The Dog Stars blew me away. I read it and then I bought it again on audio and listened to it on a few long runs through the Palisa
MINOR SPOILERS ALERT
The Dog Stars blew me away. I read it and then I bought it again on audio and listened to it on a few long runs through the Palisades. The Road is one of my favorite books, and I felt in Peter Heller's story that same gritty beauty Cormac McCarthy gives us, but The Dog Stars went deeper into beauty, I think. Peter Heller must have a huge heart. When Jasper died my heart broke. The description of that bond between man and dog felt just right to me. But more, the way, over the course of the story, our narrator Hig grew to care for Bangley; the love he let himself feel at the end of the book really moved me. He just never let the horror crush him. Well, at times it almost overwhelmed him, but he was always creative and bighearted enough to find something to hang onto. Though, all those crazy marauders aside, Hig's world seemed like a perfect place to me: a dog, a plane, a dude who lives to keep your perimeter clear, plenty of homegrown veggies, a good supply of venison and fish, the mountain hikes, the streams and cool pools. There's a line in The Curious Incident of the Dog in the Night, the kid says something like, "I wouldn't mind if I was the only person left in the world. I wouldn't mind at all." I definitely feel that way too sometimes--probably not the healthiest mindset! But the description/setting was in some ways so fiercely beautiful, I could see how Bangley didn't mind being cut off from (what little remained of) civilization. I loved the name Hig. That idea of Higgs boson, that it's "the God particle" that binds all matter, seems just the thing to incorporate into our narrator's character, the way he binds himself to all that he sees and allows himself to be a part of it, to acknowledge that magic that connects all life, all matter; that bond, even to the bad/destructive stuff. Though when Hig is feeling low, in that Shangri-La valley in the last third of the book, the old man keeps calling him Higgs, and Hig keeps telling him, "Not Higgs. Hig. Just Hig." The everyman God particle. Nice touch. Apparently the scientific community (per Wikipedia anyway) disapproves of calling the boson "the God Particle," and maybe Peter Heller had that in mind as he was writing. Given his attention to detail, his nailing every sentence with clarity, no frills, I'm guessing he did. Enough about the Hig/Higgs thing--The Dog Stars was a truly great book, and I'm putting it on my favorites shelf--and hey, look at that: it rests somewhere between Faulkner and Hemingway, right where Peter Heller should be. ...more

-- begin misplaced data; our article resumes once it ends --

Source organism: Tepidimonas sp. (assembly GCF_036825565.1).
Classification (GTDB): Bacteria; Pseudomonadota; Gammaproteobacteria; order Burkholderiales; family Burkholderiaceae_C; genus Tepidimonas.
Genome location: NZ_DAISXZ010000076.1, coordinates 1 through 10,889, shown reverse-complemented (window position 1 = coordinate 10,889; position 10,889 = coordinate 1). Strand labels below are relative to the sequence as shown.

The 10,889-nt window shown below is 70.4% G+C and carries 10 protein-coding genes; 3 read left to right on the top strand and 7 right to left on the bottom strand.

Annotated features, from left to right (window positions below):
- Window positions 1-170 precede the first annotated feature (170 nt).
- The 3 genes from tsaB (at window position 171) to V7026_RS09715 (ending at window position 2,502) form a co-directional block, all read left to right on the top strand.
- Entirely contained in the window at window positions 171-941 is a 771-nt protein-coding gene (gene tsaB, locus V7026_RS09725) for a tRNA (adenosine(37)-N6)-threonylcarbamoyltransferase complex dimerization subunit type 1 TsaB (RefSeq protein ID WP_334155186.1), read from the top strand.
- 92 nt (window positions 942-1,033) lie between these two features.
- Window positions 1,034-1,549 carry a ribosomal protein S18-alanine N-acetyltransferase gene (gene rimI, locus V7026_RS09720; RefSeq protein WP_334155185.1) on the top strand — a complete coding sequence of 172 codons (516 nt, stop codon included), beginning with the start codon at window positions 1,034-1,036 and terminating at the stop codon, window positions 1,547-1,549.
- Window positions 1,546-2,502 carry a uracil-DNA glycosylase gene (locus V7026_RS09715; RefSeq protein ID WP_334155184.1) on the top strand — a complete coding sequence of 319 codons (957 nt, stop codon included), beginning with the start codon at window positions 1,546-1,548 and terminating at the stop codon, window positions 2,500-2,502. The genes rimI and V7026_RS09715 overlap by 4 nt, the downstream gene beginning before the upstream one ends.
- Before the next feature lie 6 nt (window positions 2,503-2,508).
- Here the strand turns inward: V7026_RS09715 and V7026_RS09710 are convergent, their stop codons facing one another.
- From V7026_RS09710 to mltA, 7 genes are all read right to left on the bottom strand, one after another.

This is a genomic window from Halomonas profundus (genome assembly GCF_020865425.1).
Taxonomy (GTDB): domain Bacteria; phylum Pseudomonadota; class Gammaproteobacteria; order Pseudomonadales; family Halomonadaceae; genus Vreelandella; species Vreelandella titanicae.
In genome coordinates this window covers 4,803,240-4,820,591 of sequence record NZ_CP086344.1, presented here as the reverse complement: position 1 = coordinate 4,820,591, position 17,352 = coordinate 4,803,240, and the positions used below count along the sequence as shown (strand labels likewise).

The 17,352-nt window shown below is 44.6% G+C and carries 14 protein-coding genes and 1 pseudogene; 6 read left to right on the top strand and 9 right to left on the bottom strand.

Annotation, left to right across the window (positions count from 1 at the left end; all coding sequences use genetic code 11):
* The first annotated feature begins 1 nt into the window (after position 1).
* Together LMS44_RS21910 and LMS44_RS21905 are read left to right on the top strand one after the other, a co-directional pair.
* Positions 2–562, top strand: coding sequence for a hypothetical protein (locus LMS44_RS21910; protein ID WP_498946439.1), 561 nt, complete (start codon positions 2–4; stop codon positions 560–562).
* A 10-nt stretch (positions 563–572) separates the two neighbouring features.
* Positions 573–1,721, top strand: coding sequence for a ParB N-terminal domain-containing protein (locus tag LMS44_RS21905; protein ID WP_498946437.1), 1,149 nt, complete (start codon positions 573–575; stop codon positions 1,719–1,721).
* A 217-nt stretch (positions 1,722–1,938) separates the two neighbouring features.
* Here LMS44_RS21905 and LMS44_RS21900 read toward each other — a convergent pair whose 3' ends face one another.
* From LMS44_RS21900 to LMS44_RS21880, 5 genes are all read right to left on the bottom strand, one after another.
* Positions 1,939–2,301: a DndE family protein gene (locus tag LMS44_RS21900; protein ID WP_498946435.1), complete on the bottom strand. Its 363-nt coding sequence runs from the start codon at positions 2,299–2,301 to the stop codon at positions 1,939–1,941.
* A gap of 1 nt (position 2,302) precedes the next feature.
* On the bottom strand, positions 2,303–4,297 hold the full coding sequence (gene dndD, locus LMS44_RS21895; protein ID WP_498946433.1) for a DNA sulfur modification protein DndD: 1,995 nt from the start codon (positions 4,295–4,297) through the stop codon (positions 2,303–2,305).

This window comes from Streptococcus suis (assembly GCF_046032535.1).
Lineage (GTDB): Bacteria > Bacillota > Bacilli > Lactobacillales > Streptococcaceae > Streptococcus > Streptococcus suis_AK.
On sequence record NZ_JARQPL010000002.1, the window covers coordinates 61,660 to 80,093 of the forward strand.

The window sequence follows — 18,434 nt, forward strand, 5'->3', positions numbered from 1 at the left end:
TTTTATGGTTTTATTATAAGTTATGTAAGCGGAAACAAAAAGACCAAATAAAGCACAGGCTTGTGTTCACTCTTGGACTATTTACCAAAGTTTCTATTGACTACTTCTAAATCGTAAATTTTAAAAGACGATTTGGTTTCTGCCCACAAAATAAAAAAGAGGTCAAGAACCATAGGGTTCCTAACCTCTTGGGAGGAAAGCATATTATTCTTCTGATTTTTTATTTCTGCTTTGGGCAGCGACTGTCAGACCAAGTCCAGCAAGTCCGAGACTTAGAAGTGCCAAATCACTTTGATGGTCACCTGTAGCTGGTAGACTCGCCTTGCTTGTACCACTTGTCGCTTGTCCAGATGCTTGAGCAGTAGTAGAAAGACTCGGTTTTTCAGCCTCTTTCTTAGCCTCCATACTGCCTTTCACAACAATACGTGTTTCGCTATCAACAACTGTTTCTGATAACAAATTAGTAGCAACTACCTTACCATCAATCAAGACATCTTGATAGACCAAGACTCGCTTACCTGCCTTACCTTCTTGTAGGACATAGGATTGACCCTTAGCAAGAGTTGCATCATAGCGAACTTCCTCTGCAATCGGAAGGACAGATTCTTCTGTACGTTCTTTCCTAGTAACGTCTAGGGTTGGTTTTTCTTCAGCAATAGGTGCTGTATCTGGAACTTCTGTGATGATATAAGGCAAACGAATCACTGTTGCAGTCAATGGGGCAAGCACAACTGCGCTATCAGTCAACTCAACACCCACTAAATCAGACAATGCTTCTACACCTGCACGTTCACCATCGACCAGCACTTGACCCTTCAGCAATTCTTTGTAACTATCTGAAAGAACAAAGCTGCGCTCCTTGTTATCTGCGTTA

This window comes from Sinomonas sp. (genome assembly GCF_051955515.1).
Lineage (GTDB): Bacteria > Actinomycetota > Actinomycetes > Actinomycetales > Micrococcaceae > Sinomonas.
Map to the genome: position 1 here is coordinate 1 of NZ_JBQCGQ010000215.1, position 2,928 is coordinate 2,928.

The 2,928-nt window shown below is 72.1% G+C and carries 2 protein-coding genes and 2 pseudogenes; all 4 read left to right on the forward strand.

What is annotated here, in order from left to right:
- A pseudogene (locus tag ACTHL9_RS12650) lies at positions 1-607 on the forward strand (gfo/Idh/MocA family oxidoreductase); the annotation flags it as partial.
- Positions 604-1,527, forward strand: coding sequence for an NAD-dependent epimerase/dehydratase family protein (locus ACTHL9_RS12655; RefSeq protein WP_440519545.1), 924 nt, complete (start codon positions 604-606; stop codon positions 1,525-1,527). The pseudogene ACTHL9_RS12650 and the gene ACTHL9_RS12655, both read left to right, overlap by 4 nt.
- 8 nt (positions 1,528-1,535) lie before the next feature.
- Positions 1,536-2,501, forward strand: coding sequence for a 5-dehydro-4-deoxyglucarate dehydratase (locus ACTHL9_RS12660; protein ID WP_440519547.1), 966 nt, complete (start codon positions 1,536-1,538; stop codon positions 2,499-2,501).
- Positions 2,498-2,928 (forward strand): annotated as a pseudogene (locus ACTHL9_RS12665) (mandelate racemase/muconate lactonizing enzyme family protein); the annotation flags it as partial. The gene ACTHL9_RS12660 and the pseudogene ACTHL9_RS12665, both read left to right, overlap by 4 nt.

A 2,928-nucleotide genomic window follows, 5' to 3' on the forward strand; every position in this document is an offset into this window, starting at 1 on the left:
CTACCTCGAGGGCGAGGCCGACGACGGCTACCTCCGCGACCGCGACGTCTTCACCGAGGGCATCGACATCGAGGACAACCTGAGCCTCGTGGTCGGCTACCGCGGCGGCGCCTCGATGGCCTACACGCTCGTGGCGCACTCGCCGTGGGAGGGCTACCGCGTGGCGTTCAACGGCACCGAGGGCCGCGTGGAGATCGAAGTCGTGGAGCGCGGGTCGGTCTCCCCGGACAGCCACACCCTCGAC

I saw Barry read from IHK at the NYC YA festival this past month, and both he and the characters he read were amazing. IHK is both a thriller with a w I saw Barry read from IHK at the NYC YA festival this past month, and both he and the characters he read were amazing. IHK is both a thriller with a wicked pace and a literary novel. It reminded me of Cormac McCarthy's No Country For Old Men. This is great writing coupled with great storytelling. When we get inside Billy's and Jazz's heads, it's terrifying and somehow beautiful and beautifully lyrical at the same time. A stunning novel by a fearless writer writing at the top of his game. Bravo. ...more